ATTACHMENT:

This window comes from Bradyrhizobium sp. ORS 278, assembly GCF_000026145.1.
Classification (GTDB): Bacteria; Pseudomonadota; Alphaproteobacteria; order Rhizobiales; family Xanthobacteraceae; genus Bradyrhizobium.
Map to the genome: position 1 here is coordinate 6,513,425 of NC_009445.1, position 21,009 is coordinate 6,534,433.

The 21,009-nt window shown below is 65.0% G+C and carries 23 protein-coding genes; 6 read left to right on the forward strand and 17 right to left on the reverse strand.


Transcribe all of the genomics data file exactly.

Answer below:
This window comes from Bradyrhizobium sp. ORS 278, assembly GCF_000026145.1.
Classification (GTDB): Bacteria; Pseudomonadota; Alphaproteobacteria; order Rhizobiales; family Xanthobacteraceae; genus Bradyrhizobium.
Map to the genome: position 1 here is coordinate 6,513,425 of NC_009445.1, position 21,009 is coordinate 6,534,433.

The 21,009-nt window shown below is 65.0% G+C and carries 23 protein-coding genes; 6 read left to right on the forward strand and 17 right to left on the reverse strand.